Nsg. Honor Society?

Students General Students


Aaah...school sucks. I didn't get the e-mail saying I'm in the Nursing Honor Society. I mean, I doesn't really bug me too much because just making it this far is happiness. Does it really make a difference anyway? Can I still get in it after my second semester? Is it worth the $90? Is anyone here in it?:rolleyes:

prmenrs, RN

4,565 Posts

Specializes in NICU, Infection Control.

Which one?


614 Posts

"never trust a 35 weeker" -- and have puzzled over it. Having taken care of a preemie with RSV yesterday, I now understand... :)


prmenrs, RN

4,565 Posts

Specializes in NICU, Infection Control.

I've explained it before, too! :D

A 35 wk premie can trick you: they breathe ok, eat ok, seem to be fine, so if they're gaining wt, they are often sent home. Where they promptly realize that they are only 35 wks and they don't have to know how to breathe and/or eat, and if there are any germs in a 10 mile radius of their body, they'll get septic. So they often bounce right back to the unit. Any time I hear anyone start discussing sending a 35whr home, I start getting palpitations.

Specializes in ER, Medicine.

Sigma Theta Tau International


146 Posts

Specializes in MICU, CVICU.

To get in to STT at my school you have to be in the upper 35% of your class...You also have to be AT LEAST HALF way through the nursing/upper division curriculum. So, if the same standards hold for your school not only are you not eligible now, you wouldn't be eligible until at least your third semester. I'm in my third semester (of 4) and just got a nomination form. I would check with the school but I'm pretty sure these requirements are for everyone. So don't panic you still have more than enough time to get nominated.

prmenrs, RN

4,565 Posts

Specializes in NICU, Infection Control.

If you get nominated or invited, I think it's an honor, and you should join. It's a great thing to have to put on a job application. If you ever go for grad school, it'll look good there, too.

wonderbee, BSN, RN

1 Article; 2,212 Posts

Specializes in critical care; community health; psych.

It'll look great on your resume.

manna, BSN, RN

2,038 Posts

Our instructor's always mention that you can join Sigma Theta Tau in the future as well - as a working nurse.. but I'm not sure how that works?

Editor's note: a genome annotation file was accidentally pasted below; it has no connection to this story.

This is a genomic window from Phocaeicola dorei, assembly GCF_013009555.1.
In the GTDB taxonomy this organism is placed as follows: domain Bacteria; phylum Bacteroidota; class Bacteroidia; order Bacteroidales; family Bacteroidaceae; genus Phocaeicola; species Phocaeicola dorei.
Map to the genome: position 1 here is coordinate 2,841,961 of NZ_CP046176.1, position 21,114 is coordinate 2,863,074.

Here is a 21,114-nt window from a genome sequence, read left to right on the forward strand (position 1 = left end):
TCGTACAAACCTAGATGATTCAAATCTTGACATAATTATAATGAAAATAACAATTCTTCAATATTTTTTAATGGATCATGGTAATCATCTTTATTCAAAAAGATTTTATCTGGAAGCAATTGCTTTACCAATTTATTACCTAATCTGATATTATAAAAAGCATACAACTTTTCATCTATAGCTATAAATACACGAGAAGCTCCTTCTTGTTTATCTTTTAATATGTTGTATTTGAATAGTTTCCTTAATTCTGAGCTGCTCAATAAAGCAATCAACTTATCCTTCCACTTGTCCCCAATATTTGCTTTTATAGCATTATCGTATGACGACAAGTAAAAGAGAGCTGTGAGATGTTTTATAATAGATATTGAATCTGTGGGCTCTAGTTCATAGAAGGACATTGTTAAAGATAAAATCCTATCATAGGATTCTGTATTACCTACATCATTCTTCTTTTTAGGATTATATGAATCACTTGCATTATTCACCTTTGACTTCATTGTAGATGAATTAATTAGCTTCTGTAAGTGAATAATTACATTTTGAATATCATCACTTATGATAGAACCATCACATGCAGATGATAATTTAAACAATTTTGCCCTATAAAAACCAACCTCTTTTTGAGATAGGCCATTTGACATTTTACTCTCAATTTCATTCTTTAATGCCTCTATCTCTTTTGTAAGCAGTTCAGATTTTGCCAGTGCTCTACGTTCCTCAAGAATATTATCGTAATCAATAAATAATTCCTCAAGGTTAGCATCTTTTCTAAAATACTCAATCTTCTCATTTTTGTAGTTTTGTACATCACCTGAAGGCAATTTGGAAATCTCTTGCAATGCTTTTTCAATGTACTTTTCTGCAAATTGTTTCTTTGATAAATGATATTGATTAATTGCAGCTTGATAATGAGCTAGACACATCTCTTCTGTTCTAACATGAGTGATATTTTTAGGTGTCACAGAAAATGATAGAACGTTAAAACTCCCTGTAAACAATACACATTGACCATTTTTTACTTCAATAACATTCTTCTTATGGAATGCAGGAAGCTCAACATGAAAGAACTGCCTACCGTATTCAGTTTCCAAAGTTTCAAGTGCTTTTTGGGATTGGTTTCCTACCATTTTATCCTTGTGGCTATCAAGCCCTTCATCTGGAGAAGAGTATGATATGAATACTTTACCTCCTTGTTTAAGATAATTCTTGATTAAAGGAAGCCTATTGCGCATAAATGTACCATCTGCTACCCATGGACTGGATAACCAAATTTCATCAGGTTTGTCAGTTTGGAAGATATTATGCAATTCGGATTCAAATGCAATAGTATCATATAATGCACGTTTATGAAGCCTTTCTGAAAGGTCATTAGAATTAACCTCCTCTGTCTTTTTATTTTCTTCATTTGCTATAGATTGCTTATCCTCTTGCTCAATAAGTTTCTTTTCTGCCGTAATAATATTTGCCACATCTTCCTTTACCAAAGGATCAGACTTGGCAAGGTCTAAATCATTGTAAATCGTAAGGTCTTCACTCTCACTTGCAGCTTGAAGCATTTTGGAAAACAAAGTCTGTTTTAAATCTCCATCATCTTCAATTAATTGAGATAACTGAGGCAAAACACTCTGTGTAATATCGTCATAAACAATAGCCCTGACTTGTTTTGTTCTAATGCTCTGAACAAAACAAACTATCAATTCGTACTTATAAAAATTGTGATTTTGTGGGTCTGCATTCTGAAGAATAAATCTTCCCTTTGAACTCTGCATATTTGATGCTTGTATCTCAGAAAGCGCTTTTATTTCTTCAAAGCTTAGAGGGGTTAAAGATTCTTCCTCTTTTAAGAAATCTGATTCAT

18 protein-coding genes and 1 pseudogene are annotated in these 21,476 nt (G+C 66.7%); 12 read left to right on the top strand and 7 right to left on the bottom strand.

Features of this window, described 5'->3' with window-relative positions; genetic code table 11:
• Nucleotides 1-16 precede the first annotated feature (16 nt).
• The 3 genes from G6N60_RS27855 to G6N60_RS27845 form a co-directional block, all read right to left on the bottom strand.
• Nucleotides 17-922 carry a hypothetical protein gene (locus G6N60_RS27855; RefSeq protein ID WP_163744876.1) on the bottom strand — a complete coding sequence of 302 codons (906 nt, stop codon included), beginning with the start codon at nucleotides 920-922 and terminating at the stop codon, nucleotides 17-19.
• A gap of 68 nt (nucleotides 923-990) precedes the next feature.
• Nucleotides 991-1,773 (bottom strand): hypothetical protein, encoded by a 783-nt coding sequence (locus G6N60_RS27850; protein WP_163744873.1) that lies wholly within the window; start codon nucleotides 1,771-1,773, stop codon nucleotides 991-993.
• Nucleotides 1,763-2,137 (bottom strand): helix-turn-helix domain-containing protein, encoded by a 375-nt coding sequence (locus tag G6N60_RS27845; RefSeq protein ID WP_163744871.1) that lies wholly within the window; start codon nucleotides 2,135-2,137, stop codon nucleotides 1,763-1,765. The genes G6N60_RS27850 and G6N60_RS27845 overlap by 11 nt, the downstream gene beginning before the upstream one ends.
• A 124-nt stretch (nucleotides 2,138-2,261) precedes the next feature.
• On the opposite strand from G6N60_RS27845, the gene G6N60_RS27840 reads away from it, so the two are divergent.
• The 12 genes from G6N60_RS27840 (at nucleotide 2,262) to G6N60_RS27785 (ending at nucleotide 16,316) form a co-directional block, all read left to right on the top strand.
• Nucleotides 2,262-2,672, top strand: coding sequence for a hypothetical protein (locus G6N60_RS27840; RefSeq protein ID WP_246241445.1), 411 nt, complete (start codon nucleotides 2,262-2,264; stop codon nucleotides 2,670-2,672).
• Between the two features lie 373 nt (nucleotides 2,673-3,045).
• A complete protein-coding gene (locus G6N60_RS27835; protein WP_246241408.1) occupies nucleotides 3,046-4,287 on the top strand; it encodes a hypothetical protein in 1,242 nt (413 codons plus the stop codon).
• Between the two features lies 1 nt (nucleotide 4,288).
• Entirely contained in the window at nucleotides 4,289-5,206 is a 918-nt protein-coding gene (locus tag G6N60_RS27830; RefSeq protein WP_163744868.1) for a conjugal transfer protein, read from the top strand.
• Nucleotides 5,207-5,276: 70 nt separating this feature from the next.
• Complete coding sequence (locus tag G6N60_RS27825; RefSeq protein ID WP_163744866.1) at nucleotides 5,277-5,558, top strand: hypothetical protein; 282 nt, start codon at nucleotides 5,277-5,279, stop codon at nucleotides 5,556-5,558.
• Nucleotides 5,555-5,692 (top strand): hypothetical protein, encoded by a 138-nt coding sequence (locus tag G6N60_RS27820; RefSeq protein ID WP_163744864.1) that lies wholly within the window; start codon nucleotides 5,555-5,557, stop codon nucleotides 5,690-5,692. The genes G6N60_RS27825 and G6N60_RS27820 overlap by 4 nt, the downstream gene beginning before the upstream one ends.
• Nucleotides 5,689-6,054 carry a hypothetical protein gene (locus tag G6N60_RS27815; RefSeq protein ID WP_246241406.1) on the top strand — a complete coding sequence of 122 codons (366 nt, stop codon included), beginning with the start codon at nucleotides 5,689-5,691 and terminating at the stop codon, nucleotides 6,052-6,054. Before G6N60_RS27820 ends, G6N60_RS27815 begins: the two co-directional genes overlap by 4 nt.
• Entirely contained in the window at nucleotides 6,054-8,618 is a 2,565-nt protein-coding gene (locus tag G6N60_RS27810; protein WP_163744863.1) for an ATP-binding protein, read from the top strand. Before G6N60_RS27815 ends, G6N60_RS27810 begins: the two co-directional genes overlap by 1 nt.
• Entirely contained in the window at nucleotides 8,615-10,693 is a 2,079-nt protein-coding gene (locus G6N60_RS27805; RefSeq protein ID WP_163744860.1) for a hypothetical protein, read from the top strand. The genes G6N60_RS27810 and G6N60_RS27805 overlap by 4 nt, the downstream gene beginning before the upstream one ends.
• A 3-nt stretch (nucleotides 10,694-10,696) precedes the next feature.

twinmommy+2, ADN, BSN, MSN

1 Article; 1,289 Posts

Specializes in ED.

Since I'm not in a bachelors program, I'm not in a nursing honors society. I am in the college's honors society though and I'm taking my Pediatrics elective as an honors course.

I just figure that anything that can make my transcripts and resume stand out when reapplying for a 4 year degree, scholarhips, or job will be well worth it!

I was also an active member in Phi Theta Kappa which is the Honors Society for Two Year Colleges. They send out member information to a mailing list which other universities can subscribe to so they write to you about scholarship and application information. Maybe the nursing honors society does the same?


14,633 Posts

I guess STT has changed the standards -- it used to be that the top 25% of the graduating class was invited to join, so you only became eligible at the end of your junior year.

For those who didn't get invited to join in schol, there is also a "community leaders" category, in which members can nominate nurses who have been nursing leaders in their community since they have been out of school and the local chapter decides whether to invite them to join or not.

STT is somewhat controversial in some nursing circles, because of the arbitrary 25% (now 35%?) rule -- the same top quarter of every graduating class gets offered membership without any consideration of the caliber or rigor of the school. For example, I finished a BSN at a local state university where, quite frankly, the program wasn't all that demanding. I then took an MSN at an Ivy League university with a v. rigorous program. The same top 25% of the class at the Ivy League university was eligible as at the state university. However, even the bottom-ranking student in the Ivy League undergraduate program had done much more demanding work and maintained a much higher academic standard than the top student at the state university -- but STT doesn't recognize any difference ...

Whether or not it's worth the $90/year is a v. personal choice. Yes, it looks good on a resume and applications for further academic work. They publish a pretty good research journal and tabloid newsletter. Some chapters are v. active and offer excellent networking opportunities, and some chapters are barely alive (and many are somewhere in between) -- that depends on your location.

Specializes in ER, Medicine.

Thanks for the replies everyone...if anyone else has anything to add please do so!

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